'American Idol' Daily: David Cook's steps forward
It is the final rite of the "American Idol" season: the release of the champion's first post-"Idol" album to the music-buying masses and, with it, the test of the show's ability to consistently produce pop superstars. When the show first launched, the promise of its subtitle, "The search for the next pop superstar," seemed as laughable to the music industry as if "Saved by the Bell" declared it would elect the next president.
Seven years later, the industry has very much stopped laughing. The little "Star Search" ripoff has proved its ability to churn out roughly one superstar a year (even if that superstar isn't always the show's winner). Clarkson, Aiken, Barrino, Underwood, Daughtry, Sparks -- they've all proved themselves not just in the Idoldome, but at the check-out counter as well. And now it is David Cook's turn.
A quick scan of early reviews seems generally positive. In a fascinating profile by my colleague Ann Powers, largely centering on Cook's collaboration on the album with Canadian band Our Lady Peace, Powers calls Cook "the most charmingly ambitious 'Idol' since Kelly Clarkson."
Elsewhere, she says of the album:
"Cook's specific loyalties within rock's vast landscape might be what's most interesting about him. Making his dream album, he's also refocusing attention on a little-considered corner of the genre: the literate but accessible strain that arose after the alternative-rock explosion of the mid-1990s, fitting midway between the underground and the mainstream.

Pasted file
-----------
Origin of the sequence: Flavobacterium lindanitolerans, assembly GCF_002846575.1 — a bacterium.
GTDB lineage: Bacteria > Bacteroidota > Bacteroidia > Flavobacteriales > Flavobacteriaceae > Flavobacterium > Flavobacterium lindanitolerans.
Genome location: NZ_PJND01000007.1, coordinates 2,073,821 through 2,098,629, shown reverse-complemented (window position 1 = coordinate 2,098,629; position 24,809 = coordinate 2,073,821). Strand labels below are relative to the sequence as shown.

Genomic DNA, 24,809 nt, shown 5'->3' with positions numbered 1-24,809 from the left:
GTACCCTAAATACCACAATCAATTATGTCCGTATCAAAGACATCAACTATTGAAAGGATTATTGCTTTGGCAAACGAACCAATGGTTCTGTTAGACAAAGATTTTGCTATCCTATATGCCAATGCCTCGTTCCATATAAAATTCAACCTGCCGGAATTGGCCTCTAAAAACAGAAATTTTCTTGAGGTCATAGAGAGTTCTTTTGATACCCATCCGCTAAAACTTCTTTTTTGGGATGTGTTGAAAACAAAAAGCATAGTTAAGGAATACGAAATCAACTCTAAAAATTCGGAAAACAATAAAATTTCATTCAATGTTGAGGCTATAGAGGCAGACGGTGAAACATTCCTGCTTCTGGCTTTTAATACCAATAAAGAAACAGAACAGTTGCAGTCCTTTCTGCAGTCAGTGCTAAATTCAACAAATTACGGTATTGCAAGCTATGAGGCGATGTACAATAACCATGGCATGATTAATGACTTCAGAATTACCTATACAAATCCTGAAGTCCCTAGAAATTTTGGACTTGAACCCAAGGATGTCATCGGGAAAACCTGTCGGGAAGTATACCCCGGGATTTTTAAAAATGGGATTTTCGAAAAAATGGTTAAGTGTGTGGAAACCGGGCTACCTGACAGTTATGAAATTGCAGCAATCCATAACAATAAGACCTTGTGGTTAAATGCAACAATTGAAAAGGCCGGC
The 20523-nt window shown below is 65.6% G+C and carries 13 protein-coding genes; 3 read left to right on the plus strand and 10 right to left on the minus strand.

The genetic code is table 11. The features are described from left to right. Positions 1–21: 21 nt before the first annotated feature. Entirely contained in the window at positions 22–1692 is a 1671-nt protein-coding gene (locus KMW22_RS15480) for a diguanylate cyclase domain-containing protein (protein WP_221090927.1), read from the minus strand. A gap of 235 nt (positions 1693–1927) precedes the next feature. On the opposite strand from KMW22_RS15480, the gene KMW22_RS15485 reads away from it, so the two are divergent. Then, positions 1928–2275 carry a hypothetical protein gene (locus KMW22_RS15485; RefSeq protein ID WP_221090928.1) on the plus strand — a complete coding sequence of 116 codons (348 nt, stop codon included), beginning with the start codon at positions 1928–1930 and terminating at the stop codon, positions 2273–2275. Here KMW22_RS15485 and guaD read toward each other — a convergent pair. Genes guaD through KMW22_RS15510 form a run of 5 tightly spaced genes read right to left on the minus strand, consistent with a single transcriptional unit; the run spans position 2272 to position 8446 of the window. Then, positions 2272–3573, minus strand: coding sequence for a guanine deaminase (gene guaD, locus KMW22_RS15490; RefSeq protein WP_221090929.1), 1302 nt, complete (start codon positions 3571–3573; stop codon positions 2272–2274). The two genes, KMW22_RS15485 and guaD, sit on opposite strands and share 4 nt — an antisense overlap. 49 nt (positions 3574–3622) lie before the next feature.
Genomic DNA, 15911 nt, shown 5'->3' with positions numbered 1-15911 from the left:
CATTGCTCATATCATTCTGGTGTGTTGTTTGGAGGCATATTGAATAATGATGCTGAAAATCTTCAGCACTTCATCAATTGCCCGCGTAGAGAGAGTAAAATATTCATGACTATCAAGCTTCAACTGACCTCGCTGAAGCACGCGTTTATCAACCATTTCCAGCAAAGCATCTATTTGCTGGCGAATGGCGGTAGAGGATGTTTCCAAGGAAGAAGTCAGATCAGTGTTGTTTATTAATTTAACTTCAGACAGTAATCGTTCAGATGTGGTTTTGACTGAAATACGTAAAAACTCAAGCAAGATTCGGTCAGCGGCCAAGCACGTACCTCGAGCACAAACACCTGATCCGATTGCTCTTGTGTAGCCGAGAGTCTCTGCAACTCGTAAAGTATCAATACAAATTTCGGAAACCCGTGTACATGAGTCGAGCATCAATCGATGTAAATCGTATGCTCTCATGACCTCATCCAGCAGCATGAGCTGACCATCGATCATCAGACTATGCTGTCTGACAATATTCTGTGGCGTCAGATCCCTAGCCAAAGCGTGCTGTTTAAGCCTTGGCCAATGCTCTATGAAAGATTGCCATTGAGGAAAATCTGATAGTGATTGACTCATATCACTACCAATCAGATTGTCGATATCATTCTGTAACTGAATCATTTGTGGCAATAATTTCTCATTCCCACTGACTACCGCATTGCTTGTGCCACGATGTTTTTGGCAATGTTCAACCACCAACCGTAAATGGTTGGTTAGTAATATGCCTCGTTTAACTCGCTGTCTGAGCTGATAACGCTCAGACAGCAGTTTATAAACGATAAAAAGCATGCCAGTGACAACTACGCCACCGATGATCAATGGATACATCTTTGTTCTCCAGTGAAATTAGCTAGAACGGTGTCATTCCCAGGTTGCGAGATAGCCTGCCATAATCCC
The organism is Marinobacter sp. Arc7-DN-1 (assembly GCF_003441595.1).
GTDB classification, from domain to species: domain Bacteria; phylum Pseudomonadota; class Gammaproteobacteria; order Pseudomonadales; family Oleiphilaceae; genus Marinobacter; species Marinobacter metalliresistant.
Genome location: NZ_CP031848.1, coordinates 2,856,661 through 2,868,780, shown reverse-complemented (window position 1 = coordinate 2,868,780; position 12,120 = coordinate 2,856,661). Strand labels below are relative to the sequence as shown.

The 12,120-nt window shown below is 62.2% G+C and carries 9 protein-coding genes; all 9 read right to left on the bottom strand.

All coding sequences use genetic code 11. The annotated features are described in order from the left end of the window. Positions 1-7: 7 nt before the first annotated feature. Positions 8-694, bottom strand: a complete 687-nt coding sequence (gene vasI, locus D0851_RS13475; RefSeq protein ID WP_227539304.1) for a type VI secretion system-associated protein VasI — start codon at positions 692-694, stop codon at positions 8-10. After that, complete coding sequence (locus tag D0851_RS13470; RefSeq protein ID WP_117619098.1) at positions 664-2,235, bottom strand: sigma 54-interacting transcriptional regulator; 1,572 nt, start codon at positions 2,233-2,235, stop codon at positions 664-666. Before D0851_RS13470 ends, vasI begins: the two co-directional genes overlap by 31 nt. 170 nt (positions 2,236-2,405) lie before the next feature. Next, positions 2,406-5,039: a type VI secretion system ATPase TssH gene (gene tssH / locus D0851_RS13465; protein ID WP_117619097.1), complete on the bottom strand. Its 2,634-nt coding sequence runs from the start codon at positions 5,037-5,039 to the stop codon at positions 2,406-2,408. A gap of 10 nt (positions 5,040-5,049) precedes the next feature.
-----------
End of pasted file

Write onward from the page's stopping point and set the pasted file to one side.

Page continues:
"Chris Daughtry, Cook's predecessor in establishing rock as a viable 'Idol' category, made a similar move when he gave props to his favorite band, Live, on the program. Cook has taken it further, not only competing on "Idol" with songs by Our Lady Peace and Collective Soul but also enlisting a focused list of co-writers for his album, including Maida and his wife, Chantal Kreviazuk; Johnny Rzeznik of the Goo Goo Dolls; Better Than Ezra's Kevin Griffin; Nixons founder Zac Maloy; and Atlanta hard rockers Injected."
The rest of the day's "Idol" news after the jump.
- Listeners to the new album by "Idol" Big Cool Friend David Foster may get a slight case of McPheever. "Hit Man" features Season 5 runner-up Katharine McPhee singing the "West Side Story" tearjerker "Somewhere." A full-album collaboration between the two has been rumored for some time now but has yet to materialize.
- Although the two Davids seem on the brink of madness when constantly asked about their non-feud in interviews, one can't help but note that, as Cook's debut hits the streets, David Archuleta's stands at No. 3 on the iTunes albums chart, locked in a tween three-way death match with Taylor Swift and the "Twilight" soundtrack.
- Hollywood Week has ended. For the final 50 who survived, it will be a long couple of months as they wait to be called back for the most dreaded episode of them all -- "The Green Mile" -- wherein each of the survivors learns, after having made it this far through the gauntlet, whether he or she will make it that final step into the top 24 and the the show itself. Somewhere out there, the next American Idol has some long, sleepless nights ahead.
58 days to go until Season 8!
-- Richard Rushfield
Photo credit: Mel Melcon / Los Angeles Times